The little bush-fire lit under Coal India Ltd’s (CIL’s) board by The Children’s Investment Fund (TCI) appears to have spread to the boards of the oil companies – who are actually in a worse financial state than coal.
Just as CIL’s independent directors recently stalled the signing of one-sided fuel supply agreements (FSAs) with power producers, The Economic Times on Tuesday reported that independent directors on the oil marketing companies are asking their boards why petrol prices are not being raised to cut losses.
Petrol is supposedly a decontrolled fuel, but the government had asked the oil marketing companies – Indian Oil, Bharat Petroleum and Hindustan Petroleum - to stop any increases before the Uttar Pradesh elections and even now they are being prevented from raising prices.
The newspaper says that independent directors are now “regularly asking uncomfortable questions” about their (boards’) decision to sell petrol below market prices.
However, all independent directors in government-owned companies will be watching what happens in Coal India keenly, as TCI has appointed Luthra & Luthra to take on the board for accepting diktats from the government on pricing and signing fuel supply contracts. Coal India, for its part, is reported to have appointed DLA Piper of the UK to defend it against TCI.
Meanwhile, news reports say that the government is set to issue a presidential directive to the Coal India board to comply with its wishes on the FSAs.
Since Coal Secretary Alok Perti has summarily dismissed TCI’s legal notice to Coal India claiming damage to minority shareholders’ rights (he claimed the issue “merits no consideration”), it is worth pointing out to Perti why he is dead wrong.
Here are 10 Pertinent (or is it ImPertinent?) questions for Perti and the government. The main reason why government thinks it can get away with murder is simple: national or public interest. Just as patriotism is the last resort of the scoundrel, Firstpost believes that public interest is being invoked without application of mind – or by conflating a ruling party’s political interests with it.
So, our 10 impertinent questions relate to what is in public interest. We don’t believe the government has sufficiently explained why Coal India should be mugged based on what it thinks is in public interest.
One, is it in public interest to sell coal – a fossil-based depleting resource – at low cost, and thus encouraging its wasteful use? The same logic applies to petro-fuels.
Two, how is it in the national interest to transfer wealth from a publicly-owned coal company (Coal India) to power producers – which is what pricing coal lower than market means?
Three, how is it in the national interest to supply power at artificially low tariffs to all categories of consumers – rich, poor and middle class? This, after all, is the logic used to keep coal prices low.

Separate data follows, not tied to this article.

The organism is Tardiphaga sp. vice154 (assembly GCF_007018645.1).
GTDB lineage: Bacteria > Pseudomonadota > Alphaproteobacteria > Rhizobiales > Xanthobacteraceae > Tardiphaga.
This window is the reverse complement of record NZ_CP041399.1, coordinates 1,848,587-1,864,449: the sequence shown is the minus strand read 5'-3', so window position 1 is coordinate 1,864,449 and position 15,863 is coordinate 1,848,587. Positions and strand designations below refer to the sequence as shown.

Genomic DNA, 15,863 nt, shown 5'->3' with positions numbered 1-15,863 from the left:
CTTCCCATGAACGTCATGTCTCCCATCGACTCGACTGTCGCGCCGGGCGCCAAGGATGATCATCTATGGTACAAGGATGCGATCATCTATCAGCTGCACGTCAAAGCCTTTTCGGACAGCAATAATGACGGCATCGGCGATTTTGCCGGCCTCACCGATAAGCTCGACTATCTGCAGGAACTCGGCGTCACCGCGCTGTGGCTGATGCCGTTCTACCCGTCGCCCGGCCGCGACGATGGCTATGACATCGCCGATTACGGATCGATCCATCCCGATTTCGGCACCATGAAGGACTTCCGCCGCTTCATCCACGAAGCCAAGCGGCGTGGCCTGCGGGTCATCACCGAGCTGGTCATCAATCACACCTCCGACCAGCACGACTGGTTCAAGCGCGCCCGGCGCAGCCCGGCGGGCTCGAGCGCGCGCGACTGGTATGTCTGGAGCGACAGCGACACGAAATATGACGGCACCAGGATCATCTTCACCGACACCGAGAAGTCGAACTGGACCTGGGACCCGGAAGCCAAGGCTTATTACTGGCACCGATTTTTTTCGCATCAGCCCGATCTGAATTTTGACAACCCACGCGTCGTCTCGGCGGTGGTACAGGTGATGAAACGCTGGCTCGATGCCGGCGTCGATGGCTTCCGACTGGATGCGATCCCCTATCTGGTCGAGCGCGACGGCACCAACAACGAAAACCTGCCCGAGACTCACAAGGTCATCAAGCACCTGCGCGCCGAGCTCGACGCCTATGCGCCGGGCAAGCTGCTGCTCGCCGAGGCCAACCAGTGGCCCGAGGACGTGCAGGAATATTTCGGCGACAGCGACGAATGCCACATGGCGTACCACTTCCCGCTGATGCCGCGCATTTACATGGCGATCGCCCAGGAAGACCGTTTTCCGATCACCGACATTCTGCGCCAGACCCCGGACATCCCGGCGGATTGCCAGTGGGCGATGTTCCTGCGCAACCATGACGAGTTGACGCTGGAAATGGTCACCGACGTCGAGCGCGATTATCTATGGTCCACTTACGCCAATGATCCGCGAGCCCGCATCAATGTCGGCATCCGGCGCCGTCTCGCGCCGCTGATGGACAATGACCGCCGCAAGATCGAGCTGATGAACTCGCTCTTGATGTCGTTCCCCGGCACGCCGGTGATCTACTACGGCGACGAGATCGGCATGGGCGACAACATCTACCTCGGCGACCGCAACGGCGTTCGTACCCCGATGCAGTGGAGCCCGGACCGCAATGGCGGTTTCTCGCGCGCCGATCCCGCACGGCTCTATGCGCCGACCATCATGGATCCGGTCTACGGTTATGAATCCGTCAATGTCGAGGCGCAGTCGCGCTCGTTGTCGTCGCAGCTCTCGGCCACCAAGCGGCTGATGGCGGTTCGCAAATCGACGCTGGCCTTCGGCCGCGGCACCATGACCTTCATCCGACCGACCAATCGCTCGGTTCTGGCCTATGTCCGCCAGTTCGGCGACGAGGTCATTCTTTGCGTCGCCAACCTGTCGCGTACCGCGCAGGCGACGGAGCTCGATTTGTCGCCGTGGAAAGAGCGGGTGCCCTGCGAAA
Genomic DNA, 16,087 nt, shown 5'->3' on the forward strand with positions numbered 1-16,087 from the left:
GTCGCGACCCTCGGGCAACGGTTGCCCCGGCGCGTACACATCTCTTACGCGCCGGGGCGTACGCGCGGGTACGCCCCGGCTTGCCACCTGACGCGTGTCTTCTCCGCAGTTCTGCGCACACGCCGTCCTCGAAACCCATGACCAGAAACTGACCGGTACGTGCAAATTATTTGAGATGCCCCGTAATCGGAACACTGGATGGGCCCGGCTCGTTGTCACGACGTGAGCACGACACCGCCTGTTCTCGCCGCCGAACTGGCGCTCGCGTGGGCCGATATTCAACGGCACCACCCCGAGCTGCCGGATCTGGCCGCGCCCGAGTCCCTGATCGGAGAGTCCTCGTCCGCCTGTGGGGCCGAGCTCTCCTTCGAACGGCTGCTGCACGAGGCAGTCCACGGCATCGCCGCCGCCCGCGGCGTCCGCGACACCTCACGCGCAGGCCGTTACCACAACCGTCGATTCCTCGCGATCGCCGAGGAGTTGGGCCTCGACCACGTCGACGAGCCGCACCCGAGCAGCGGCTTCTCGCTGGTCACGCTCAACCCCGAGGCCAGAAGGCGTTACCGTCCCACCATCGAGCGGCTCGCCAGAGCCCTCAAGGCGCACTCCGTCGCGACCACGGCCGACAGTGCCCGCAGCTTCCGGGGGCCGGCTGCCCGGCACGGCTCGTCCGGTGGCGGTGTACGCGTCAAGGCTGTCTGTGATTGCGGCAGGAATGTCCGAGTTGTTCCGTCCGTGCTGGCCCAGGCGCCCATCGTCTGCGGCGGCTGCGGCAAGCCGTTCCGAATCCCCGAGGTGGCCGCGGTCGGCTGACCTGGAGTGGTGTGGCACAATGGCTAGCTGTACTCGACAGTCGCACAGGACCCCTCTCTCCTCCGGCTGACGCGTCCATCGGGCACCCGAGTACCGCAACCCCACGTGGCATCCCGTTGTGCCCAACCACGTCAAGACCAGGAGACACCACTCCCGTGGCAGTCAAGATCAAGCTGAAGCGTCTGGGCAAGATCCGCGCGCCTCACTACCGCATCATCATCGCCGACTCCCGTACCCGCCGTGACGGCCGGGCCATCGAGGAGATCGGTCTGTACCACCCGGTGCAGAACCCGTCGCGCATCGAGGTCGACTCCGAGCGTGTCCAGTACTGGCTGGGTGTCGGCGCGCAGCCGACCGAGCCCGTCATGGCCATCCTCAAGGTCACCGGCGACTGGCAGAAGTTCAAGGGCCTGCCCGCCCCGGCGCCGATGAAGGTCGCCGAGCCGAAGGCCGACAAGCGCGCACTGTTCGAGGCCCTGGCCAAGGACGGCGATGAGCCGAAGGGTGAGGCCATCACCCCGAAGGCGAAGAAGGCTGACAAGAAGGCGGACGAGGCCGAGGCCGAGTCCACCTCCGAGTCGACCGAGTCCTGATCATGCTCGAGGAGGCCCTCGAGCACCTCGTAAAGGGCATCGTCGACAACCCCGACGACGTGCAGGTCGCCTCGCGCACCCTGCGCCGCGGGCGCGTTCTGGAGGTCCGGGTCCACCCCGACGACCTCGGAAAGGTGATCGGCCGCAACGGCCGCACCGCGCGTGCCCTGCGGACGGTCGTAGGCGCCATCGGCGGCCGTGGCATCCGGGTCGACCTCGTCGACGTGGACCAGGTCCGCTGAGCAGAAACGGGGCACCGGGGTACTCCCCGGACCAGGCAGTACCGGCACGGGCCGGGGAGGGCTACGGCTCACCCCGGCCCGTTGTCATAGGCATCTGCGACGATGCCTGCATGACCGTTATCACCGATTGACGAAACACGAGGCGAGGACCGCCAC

Four, how is the country’s energy security – whether it is coal or oil – enhanced by keeping the fuels’ prices low? Doesn’t this make unattractive the discovery of new coal or oilfields, or extraction from underground mines (which are costlier to operate)? Keeping coal and oil cheap means solar and wind power will, by definition, permanently remain unviable.
Five, how is it possible for Coal India – or any coal producer – to invest in safety and address environmental concerns if coal is priced at low levels? (After all, safety is the logic used by sacked Railway Minister Dinesh Trivedi to raise rail fares, and which the PM and FM lauded). Why is the same PMO now reversing the logic for coal or oil?
Six, how is it possible for Coal India (or the oil marketing companies) to subsidise poor consumers if they cannot raise more money from the better off consumers by hiking prices?
Seven, if the government wants to subsidise coal or power, why can it not do so from its own budget? After all, state governments, if they want to provide power at subsidised rates to farmers, have to provide for the subsidy in their budgets. Why is Coal India an exception? Is this logic not applicable to the Central government?
Eight, if the government’s concern is about coal and oil companies making windfall profits from free pricing, why can it not legislate a windfall profits tax – as Australia is doing?
Nine, does the government realise that by forcing Coal India to sign FSAs, it is essentially subsidising foreign suppliers of coal in case of CIL’s inability to meet supply commitments? How is it in the national interest to subsidise foreign suppliers of coal – whether it is Indonesia or Australia?
Ten, shouldn’t the goal of all government policies be transparency and auction – as the Supreme Court recently said in its 2G verdict? Why is Coal India not selling it coal through auction? Why did the government itself shy away from auctioning coal blocks to private producers, as the Comptroller and Auditor General is saying? If the coal ministry is now scrambling to auction coal blocks, why is it clamping down on Coal India's own e-auctioning of coal? Double-standards?
Mr Perti, it is time for you to ask yourself whether issuing a presidential directive to CIL is the right way to serve national interests.